Posts, that were tagged with "Kangerlussuaq"

Our common humanity

On boarding our flight in Nuuk yesterday morning, we noticed a small face peering through the circular plane window. She was a sweet little girl – most likely two years old – travelling with her mother to Kangerlussuaq.

During take off, the little girl burst into tears. She was terrified of the fast propellers on each side of the small 30-seater aircraft. In her state of fear and distress, I showed her some pictures on my phone and she began to relax. I found out her name was Livi.

Livi is an indigenous person, or ‘Inuit’, of Greenland. She didn’t speak any English (and I can’t speak a word of Greenlandic!), but we ended up playing for over an hour. Livi’s fear completely dissolved once we began playing games.

It’s experiences like this that remind me of our common humanity – the desire we all share to be happy and connected, and live free from fear and suffering. Meeting Livi also reminded me of the reason we are on this trip. Addressing climate change is a responsibility shared by people of all ages and nationalities, and a challenge we can only overcome by working together. Through recognising our shared humanity, we can dissolve cultural barriers and unite to create the kind of world we want to live in.

Because at the end the day, no matter where you come from or what language you speak, we all seek to live safe, happy and free lives – and tackling our climate crisis is fundamental in fulfilling that desire.

Day 1: Let the journey to the arctic region begin!

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Two days of preparation in Hamburg are behind us. Finally we met the whole team and all of our earthTeamMembers (Kevin, Delphine, Kalinda, Nesha & Thomas) in Copenhagen to give the final start for Youth4Arctic 2015.

After a quick breakfast in the hotel, we rushed to the airport for our 9 am flight from Copenhagen to Kangerlussuaq/Greenland. It took us about 4 hours and we crossed 4 timezones, so we arrived at 9 am again. We took a walk around town and visited the museum about the military history of Kangerlussuaq. Even though it was cold, it was very nice to walk around with fresh air surrounding us. Kangerlussuaq is located right on the Arctic circle, and we noticed that there was still vegetation around us. Since the arctic circle follows the tree line, it was interesting to see that there is still bush vegetation on the arctic circle.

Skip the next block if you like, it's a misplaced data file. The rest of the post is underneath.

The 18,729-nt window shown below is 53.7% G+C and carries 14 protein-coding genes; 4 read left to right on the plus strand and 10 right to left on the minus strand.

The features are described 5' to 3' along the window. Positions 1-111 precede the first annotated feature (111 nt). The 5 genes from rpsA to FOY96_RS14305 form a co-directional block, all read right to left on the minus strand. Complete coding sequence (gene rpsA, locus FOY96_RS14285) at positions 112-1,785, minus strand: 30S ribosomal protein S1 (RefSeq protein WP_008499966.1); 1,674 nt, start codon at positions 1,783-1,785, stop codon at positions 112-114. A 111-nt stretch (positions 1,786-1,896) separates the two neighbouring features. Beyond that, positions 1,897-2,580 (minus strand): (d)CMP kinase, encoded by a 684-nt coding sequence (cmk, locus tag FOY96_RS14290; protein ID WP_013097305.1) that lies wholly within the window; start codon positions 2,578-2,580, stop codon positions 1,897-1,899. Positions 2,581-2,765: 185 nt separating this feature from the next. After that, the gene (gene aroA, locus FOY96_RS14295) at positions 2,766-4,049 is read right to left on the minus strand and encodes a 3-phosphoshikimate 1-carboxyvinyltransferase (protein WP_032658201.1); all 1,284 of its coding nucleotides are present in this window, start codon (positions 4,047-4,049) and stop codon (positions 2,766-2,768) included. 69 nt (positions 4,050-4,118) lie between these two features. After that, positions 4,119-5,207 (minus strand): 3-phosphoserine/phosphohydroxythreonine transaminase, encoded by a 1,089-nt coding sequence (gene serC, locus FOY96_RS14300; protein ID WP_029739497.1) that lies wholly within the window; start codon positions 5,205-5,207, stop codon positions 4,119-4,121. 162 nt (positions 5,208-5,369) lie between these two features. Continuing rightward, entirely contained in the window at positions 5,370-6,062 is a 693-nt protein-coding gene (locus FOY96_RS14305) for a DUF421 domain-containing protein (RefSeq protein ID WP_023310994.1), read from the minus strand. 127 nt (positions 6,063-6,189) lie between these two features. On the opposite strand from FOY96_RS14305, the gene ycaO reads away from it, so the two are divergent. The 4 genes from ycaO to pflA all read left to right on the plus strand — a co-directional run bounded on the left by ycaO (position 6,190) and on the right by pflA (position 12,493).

We had a local free range organic cage free muskox burger for lunch. Unfortunately our plane that was expected to depart at 1:20 pm, got delayed for more than 4 hours. This gave us some time to brainstorm about the project. Finally, we left Kangerlussuaq around 4:30 pm. The expected journey was about 45 minutes, but it went up to nearly 3 hours because we could not land directly due to the fog above Nuuk. Plane rides to Nuuk often have this problem because the fog is kinda normal for that area due to the high moisture wind coming from the sea.

Nuuk

After our arrival in Nuuk at around 7 pm we checked in at the hotel. That wraps up the day, we’re going to get some rest now and we shall continue the story tomorrow.

 

written by Nesha and Delphine